In order to be considered eligible, an international co-investigator needs to have suitable academic experience (i.e. someone holding a PhD or equivalent qualification or experience) and be based at an established research organisation with significant research capacity. This organisation should be of comparable status and standing to a UK organisation which is eligible for UK Research Council funding, for example, a publicly funded university or a ‘not-for-profit’ research institution with a track record and distinctive research capacity and capability and distinctive research capacity in areas relevant to the proposed research. If an international co-Investigator is on the proposal an International Co-Investigator Head of Department Statement from the international co-I’s Head of Department must be attached to the proposal. If this is not attached the proposal will be rejected at sift stage 1. Further information about what to add in the International Co-Investigator Head of Department Statement can be found below in Attachments - International Co-Investigator Head of Department Statement.
International research organisations must have the necessary research capacity and capability to support the conduct of the specified research. It is the PI’s responsibility to articulate in the proposal the added value that an international co-investigator will bring to the overall leadership of the research and their role in the management of the project, as well as the relevant research experience and expertise that they will bring to the project team. It is the responsibility of the UK RO to check that the international co-investigator’s organisation is an appropriate organisation to receive and has systems in place to manage the funding provided. The RO will also need assurance that appropriate agreements are put in place for the delivery of the overseas activities funded under the grant. The AHRC will not be able to provide any additional assurance to ROs about overseas partners, but may by exception undertake additional checks or seek further information from ROs.
International co-investigators will not be permitted to take over as lead researcher (i.e. Principle Investigator) should the UK Principle Investigator step down for any reason.
Please note that before applying an international co-Investigator must have an active Je-S account, and it is the UK Research Organisation’s responsibility to ensure that this is the case.
Early Career Eligibility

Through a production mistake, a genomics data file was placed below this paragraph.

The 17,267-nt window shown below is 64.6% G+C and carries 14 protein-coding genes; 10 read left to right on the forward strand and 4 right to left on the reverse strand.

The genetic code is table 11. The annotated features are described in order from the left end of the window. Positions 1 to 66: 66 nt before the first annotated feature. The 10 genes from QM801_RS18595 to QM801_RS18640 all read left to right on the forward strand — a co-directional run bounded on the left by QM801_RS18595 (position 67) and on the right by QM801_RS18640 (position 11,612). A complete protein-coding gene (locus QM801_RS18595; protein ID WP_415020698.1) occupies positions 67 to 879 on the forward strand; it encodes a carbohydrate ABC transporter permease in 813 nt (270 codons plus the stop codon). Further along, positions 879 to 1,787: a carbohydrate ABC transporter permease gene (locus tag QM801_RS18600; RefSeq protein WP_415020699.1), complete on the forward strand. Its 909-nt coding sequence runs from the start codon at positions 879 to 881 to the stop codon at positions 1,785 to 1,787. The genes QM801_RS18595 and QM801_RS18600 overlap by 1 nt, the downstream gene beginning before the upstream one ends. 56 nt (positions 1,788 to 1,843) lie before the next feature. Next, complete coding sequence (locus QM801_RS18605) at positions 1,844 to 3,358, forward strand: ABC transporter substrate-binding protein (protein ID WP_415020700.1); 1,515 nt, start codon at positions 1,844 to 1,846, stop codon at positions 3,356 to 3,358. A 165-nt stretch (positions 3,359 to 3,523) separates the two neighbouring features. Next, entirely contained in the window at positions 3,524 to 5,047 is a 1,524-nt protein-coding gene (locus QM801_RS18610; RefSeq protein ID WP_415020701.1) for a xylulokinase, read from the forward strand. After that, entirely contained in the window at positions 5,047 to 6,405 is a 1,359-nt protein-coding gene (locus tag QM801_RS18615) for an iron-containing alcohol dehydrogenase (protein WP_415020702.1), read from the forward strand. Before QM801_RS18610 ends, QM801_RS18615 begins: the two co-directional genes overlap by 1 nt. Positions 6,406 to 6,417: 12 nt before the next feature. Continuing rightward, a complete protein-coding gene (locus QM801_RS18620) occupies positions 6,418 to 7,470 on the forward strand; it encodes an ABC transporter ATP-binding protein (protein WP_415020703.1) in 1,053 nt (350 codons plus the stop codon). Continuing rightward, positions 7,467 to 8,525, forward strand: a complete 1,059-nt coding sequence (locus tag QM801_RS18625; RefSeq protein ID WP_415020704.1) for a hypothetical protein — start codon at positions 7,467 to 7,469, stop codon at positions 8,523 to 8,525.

The Principal Investigator must fulfil the Early Career eligibility criteria: At the point of application s/he is either
- within eight years of the award of your PhD or equivalent professional training or
- within six years of her/his first academic appointment.
However, any Co-Investigators named on the proposal do not have to be Early Career Researchers.
All costs should fall under one of the following headings:
- Staff: Payroll costs requested for staff, full or part-time, who will work on the project and whose time can be supported by a full audit trail during the life of the project.
- Travel and Subsistence: Funds for travel and subsistence, for use by staff who work on the project, where these are required by the nature of the work.
- Equipment: Individual items of equipment up to £10,000 (including VAT) are permissible to be included.
Proposals can be submitted at any time.
Unless otherwise stated, the assessment process for a proposal will take approximately 30 weeks. The start date entered on the proposal should be no earlier than 9 months after submission and should be no later than 18 months after submission.
Early Career Researcher (ECR) - also know as Early Stage Researcher (ESR) - has not a clear definition. An ERC is generally considered as someone who is within eight years of the award of the PhD. The ESRC identifies three distinct ECR stages: Doctoral; Immediately postdoctorate; Transition to independent researcher.
You must be based at a UK-based research organisation that is eligible to receive funding from UK Research and Innovation to apply.
AHRC funding comes in the form of PhD studentships. There are two components to a PhD studentship from the AHRC: A fee payment of £4,596 per year. A doctoral stipend of £17,668 per year (you will receive slightly more if you are based in London)
The Arts and Humanities Research Council (AHRC) funds world-class, independent research in subjects from philosophy and the creative industries, to art conservation and product design.
Early Stage Researchers (ESRs) are generally pre-doctoral researchers. To qualify, they must be in the first 4 years (full-time equivalent) of their research career. This is calculated from the date they obtained a qualification (Masters or equivalent) allowing them to embark on a doctorate.
One may face challenges like lack of proper direction, motivation, scarcity of resources, recognition by peers, lack of research publishing experience.
AHRC is committed to UKRI's holistic vision of science, in which arts and humanities research is enriched and emboldened by engagement with technology, medicine and our environment, and informs and enriches those disciplines in turn.
Doctoral Training Partnerships (DTP) are block grant awards made to either individual ROs, or consortia of ROs. They support postgraduate studentships across the breadth of AHRC's subject remit and complement the Centres for Doctoral Training. DTPs provide innovative training environments for doctoral-level research.
The Economic and Social Research Council (ESRC) supports research in economic, social, behavioural and human data science. We fund research and invest in training, methods development, and resources such as data collections and services in the social science disciplines.